Emirati rapper and hip-hop star EZOW, who grew up in Dubai, may be sunshine-averse, preferring to work in a dark room while making music, but he is the quintessential antidote to the usual rapper stereotype. He isn’t dark or somber, and like most rappers, he isn’t some rabid party animal who believes that profanity-fuelled lyrics are the way to make an impression.
“I am not really the big crowd party type of guy. I like to be more focused on my craft than going for parties and concerts,” said EZOW in an interview with Gulf News over zoom.
On December 22, EZOW will be the supporting act before Chris Brown takes to the stage at the Coca Cola Arena in Dubai. As far as significant milestones in his rising career go, this upcoming gig is a momentous one.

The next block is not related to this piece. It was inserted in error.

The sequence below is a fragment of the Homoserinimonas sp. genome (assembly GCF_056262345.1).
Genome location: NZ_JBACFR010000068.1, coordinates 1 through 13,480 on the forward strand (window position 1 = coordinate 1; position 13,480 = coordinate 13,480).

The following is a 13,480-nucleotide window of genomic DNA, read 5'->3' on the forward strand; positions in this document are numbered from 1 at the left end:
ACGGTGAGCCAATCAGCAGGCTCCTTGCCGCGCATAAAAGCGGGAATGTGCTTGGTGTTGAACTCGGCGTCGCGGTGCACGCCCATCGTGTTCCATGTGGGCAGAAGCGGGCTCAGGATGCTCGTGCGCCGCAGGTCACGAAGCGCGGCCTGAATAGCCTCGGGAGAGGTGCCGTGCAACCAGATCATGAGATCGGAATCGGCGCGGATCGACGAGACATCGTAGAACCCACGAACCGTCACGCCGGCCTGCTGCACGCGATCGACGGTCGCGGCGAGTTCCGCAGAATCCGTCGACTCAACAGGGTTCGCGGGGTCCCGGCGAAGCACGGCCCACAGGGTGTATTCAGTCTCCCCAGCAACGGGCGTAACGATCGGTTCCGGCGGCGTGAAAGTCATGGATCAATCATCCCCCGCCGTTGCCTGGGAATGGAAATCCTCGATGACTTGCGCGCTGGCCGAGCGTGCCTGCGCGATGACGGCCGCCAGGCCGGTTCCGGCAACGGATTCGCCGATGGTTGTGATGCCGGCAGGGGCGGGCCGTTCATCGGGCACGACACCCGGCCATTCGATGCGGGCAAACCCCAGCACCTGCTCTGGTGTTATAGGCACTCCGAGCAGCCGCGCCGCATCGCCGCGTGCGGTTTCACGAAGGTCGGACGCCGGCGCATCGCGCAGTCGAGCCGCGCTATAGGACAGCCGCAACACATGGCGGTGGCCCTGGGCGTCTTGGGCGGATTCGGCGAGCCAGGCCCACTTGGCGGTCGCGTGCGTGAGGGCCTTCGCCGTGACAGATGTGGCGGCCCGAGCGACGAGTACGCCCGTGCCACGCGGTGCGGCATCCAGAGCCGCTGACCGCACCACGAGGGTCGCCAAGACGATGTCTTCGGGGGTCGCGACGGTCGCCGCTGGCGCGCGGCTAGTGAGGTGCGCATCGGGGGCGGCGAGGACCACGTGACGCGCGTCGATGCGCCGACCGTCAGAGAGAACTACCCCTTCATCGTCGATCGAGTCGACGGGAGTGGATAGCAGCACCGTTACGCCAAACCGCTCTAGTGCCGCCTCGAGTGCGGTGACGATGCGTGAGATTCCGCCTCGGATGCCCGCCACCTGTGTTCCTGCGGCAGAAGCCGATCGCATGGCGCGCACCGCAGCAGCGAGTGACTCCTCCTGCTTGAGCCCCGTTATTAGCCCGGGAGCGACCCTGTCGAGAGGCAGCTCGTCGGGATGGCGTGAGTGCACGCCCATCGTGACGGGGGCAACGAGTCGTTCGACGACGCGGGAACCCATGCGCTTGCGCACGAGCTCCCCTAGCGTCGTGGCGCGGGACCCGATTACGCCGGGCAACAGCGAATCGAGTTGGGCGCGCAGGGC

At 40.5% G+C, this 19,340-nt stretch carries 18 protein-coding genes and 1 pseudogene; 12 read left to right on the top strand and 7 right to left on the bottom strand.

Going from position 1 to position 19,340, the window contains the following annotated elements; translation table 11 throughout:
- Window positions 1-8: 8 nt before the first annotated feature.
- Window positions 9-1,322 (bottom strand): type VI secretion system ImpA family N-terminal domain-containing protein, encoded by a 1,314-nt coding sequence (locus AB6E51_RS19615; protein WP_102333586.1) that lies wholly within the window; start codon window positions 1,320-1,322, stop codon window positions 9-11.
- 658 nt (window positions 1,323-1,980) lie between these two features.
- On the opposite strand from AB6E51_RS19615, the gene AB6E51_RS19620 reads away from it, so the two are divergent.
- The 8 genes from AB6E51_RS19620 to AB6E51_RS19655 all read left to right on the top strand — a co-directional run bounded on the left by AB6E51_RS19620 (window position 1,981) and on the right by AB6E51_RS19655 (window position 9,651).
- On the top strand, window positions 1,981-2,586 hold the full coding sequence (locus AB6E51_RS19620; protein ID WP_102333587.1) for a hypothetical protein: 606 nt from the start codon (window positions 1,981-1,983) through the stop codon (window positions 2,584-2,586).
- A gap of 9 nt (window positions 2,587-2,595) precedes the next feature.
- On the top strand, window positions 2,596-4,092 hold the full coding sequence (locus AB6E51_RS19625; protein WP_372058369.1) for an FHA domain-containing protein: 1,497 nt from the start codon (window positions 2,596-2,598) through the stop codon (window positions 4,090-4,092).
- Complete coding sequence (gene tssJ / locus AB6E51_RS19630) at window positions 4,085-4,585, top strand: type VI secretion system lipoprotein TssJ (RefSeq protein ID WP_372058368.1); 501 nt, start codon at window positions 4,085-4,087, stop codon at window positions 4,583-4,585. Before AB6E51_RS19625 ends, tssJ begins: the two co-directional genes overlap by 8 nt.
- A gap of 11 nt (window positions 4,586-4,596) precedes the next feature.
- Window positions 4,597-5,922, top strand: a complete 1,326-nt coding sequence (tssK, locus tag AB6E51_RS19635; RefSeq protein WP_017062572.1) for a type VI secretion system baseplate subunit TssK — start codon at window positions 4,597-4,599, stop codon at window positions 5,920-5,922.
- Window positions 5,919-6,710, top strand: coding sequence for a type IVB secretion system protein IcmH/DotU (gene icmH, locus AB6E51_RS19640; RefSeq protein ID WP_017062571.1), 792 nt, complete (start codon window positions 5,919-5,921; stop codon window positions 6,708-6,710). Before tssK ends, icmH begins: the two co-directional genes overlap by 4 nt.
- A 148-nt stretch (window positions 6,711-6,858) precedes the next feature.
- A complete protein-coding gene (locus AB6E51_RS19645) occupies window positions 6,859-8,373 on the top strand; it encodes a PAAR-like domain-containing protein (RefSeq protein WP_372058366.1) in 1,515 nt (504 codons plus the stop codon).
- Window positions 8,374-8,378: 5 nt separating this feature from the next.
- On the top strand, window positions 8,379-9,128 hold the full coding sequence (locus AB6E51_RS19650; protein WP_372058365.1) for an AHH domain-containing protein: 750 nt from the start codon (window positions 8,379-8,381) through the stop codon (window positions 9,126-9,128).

“I have always believed in that quote from Spider-Man: ‘With great power, there must also come great responsibility,’” said EZOW with a toothy smile. He distinguishes himself in the hip-hop scene by maintaining a commitment to creating music free from explicit language, opting for a more refined and respectful approach in his videos. Plus, he takes that responsibility of being a rising star in the UAE music landscape seriously.
“My childhood was merely just a lot of music. When you are a kid, you are expected to go out and play, but I was always found tweaking and working the microphones … Even if I am not a party-headed guy, I have loved music all my life. And I am living that dream,” said EZOW.